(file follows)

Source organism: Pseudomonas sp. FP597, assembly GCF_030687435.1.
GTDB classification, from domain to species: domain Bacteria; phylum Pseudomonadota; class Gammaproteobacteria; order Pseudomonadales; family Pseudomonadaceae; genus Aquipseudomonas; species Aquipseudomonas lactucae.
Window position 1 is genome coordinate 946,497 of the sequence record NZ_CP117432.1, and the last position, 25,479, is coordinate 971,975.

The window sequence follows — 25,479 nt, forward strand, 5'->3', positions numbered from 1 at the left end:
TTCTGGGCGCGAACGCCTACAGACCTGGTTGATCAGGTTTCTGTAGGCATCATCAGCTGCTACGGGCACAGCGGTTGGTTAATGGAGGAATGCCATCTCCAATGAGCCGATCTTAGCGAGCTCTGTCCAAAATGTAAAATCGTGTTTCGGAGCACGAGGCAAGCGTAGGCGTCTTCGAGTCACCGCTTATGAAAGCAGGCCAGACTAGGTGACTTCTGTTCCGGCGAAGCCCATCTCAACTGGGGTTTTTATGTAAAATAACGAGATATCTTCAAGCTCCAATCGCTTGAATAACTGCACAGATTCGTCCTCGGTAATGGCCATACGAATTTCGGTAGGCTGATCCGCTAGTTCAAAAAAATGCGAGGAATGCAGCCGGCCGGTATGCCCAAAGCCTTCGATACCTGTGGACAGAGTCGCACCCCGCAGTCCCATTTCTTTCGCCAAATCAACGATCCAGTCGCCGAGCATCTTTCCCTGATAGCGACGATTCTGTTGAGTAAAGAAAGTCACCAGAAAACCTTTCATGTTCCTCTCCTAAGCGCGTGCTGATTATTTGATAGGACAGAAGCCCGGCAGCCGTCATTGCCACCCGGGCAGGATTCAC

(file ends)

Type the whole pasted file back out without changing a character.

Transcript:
Source organism: Pseudomonas sp. FP597, assembly GCF_030687435.1.
GTDB classification, from domain to species: domain Bacteria; phylum Pseudomonadota; class Gammaproteobacteria; order Pseudomonadales; family Pseudomonadaceae; genus Aquipseudomonas; species Aquipseudomonas lactucae.
Window position 1 is genome coordinate 946,497 of the sequence record NZ_CP117432.1, and the last position, 25,479, is coordinate 971,975.

The window sequence follows — 25,479 nt, forward strand, 5'->3', positions numbered from 1 at the left end:
TTCTGGGCGCGAACGCCTACAGACCTGGTTGATCAGGTTTCTGTAGGCATCATCAGCTGCTACGGGCACAGCGGTTGGTTAATGGAGGAATGCCATCTCCAATGAGCCGATCTTAGCGAGCTCTGTCCAAAATGTAAAATCGTGTTTCGGAGCACGAGGCAAGCGTAGGCGTCTTCGAGTCACCGCTTATGAAAGCAGGCCAGACTAGGTGACTTCTGTTCCGGCGAAGCCCATCTCAACTGGGGTTTTTATGTAAAATAACGAGATATCTTCAAGCTCCAATCGCTTGAATAACTGCACAGATTCGTCCTCGGTAATGGCCATACGAATTTCGGTAGGCTGATCCGCTAGTTCAAAAAAATGCGAGGAATGCAGCCGGCCGGTATGCCCAAAGCCTTCGATACCTGTGGACAGAGTCGCACCCCGCAGTCCCATTTCTTTCGCCAAATCAACGATCCAGTCGCCGAGCATCTTTCCCTGATAGCGACGATTCTGTTGAGTAAAGAAAGTCACCAGAAAACCTTTCATGTTCCTCTCCTAAGCGCGTGCTGATTATTTGATAGGACAGAAGCCCGGCAGCCGTCATTGCCACCCGGGCAGGATTCAC